"Half of it is assessing whether there is or isn't a threat and what is the likelihood it could be carried out," he says. "The other half is managing the situation to provide a sense of safety in the community."

Community input needed

Adelman and Watson praise the dedication of members of the threat assessment team, who participate in in-depth training and make a significant time commitment, but also stress that the team needs input from across the university to be successful.

"The worst thing is for someone not to share a concern," Watson says.

Faculty can play a particularly important role, Adelman says. Their daily involvement with students means they may be the first to notice a student who has stopped attending class, whose grades have suddenly dropped, or who is becoming withdrawn, behaving oddly or expressing disturbing thoughts in office visits or coursework.

Some faculty members mistakenly think the Family Educational Rights and Privacy Act (FERPA) prevents them from reporting such signs, or prevents the university from reaching out to students' families, who may be able to help intervene or provide information. But Adelman stresses that reaching out with these kinds of concerns is not only legal — it's crucial.

"FERPA only protects the privacy of student educational records," she says. "A student's behavior is not an educational record, so faculty should not hesitate to come forward about students of concern.  Even if FERPA may be implicated, there are exceptions for emergency situations."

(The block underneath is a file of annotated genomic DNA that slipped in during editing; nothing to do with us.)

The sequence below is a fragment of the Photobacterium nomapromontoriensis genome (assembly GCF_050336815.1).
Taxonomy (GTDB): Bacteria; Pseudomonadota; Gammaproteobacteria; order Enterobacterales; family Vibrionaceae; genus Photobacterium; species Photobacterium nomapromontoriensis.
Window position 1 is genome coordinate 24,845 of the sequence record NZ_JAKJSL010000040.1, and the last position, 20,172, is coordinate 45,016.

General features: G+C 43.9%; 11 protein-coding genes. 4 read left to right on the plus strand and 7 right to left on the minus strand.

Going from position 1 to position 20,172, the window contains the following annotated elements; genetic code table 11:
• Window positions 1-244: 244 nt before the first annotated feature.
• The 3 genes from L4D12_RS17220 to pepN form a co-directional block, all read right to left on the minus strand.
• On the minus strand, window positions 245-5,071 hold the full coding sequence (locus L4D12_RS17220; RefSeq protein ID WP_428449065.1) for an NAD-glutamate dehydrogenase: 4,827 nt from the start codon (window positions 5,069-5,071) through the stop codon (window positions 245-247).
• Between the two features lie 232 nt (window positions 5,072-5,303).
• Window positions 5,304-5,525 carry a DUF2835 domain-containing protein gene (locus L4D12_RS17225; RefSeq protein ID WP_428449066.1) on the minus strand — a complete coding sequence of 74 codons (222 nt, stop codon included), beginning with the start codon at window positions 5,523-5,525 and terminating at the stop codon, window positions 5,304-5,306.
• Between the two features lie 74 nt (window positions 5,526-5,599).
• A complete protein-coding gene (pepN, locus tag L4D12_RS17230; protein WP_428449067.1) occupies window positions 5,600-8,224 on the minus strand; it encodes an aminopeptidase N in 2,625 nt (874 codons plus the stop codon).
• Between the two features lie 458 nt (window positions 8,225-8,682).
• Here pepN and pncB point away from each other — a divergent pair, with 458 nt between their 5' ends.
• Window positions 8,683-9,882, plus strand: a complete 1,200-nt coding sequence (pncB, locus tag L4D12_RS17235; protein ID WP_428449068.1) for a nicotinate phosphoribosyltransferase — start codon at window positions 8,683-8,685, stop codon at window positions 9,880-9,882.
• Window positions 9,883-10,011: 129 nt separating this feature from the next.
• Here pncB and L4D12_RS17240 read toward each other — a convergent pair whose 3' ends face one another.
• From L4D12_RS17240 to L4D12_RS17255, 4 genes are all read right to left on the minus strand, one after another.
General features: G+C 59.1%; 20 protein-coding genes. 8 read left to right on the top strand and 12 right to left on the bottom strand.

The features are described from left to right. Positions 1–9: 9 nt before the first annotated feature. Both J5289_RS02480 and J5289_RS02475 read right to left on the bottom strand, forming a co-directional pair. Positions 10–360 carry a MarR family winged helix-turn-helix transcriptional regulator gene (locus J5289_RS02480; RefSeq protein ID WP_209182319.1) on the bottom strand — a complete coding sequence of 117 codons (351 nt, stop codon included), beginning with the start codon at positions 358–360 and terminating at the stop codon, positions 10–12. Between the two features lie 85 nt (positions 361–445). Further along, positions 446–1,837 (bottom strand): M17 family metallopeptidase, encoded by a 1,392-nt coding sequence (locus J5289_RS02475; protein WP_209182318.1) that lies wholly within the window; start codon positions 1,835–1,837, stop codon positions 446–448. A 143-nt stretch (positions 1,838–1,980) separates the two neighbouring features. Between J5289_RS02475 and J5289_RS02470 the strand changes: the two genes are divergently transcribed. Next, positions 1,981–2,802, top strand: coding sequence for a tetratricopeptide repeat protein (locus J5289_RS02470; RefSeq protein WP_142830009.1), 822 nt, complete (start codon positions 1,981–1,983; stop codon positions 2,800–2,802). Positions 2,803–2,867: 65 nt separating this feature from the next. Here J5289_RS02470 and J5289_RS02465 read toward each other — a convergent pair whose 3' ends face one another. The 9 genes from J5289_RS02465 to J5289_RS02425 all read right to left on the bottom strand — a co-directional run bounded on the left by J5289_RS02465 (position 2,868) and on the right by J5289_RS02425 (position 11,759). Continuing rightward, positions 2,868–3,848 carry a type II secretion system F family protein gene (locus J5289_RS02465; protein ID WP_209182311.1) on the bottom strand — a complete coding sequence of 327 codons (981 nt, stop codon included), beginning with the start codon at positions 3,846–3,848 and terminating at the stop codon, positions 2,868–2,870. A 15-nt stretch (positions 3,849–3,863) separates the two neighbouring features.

When in doubt, Adelman urges faculty to contact the appropriate dean or the Office of General Counsel, who can assist in determining whether FERPA applies and whether an exception should be made in order to address a safety concern. 

The TAT encourages anyone in the university community to reach out about potential threats, but it doesn't offer a centralized phone number — a deliberate decision, according to Watson and Adelman.

"Our concern is that someone could have an ongoing emergency and call the number like it is 911, and no one is going to answer it," Watson says.

Instead, anyone with a concern that is not an immediate crisis is encouraged to call EPD, Campus Life or Human Resources. Steps will be taken to maintain the confidentiality of the caller, although Adelman cautions that complete anonymity cannot be guaranteed.

All cases reported to Campus Life or Human Resources may not need attention from the Threat Assessment Team — "It might be something that is not a threat, but is a personal issue that they can help address," Watson notes.

"But if it doesn't get addressed, it can fester and become a threat team issue down the road."

Help keep Emory safe

Warning signs to watch for:

  • Explicit statements about harming someone
  • Attempts to harm or kill self
  • Expressing suicidal thoughts
  • Social isolation
  • Changes in behavior
  • Changes in academic performance
  • Unexplained absenteeism
  • Increase in alcohol or drug use
  • Anxiety or uncertainty about family/relationships/situations
  • Lack of energy or chronic fatigue
  • Change in appearance/decline hygiene
  • Sending disturbing messages (such as texts, emails or letters) to students/staff/faculty
  • Paranoia
  • Loss of job/income/relationships
  • Disruptive behavior/irritability/abrasive towards others
  • Coursework content that is alarming
  • Depression or nervousness
  • Identifying with other persons who engaged in past violence toward others
  • Making statements that support the use of violence to resolve issues

Where to report concerns:

  • Emergencies: Call 911 immediately
  • Concerns about students: Campus Life, 404-727-4364
  • Concerns about faculty or staff members: Human Resources, 404-727-7611

Safety resources:

  • Emory Police Department: 404-727-6111
  • Counseling and Psychological Services: 404-727-7450
  • Faculty Staff Assistance Program: 404-727-4328
  • Human Resources, Emory University: 404-727-7611
  • Human Resources, Emory Healthcare: 404-712-4938
  • Office of Critical Event Preparedness and Response: 404-712-1300
  • Student Sexual Assault Support Services: 404-727-1514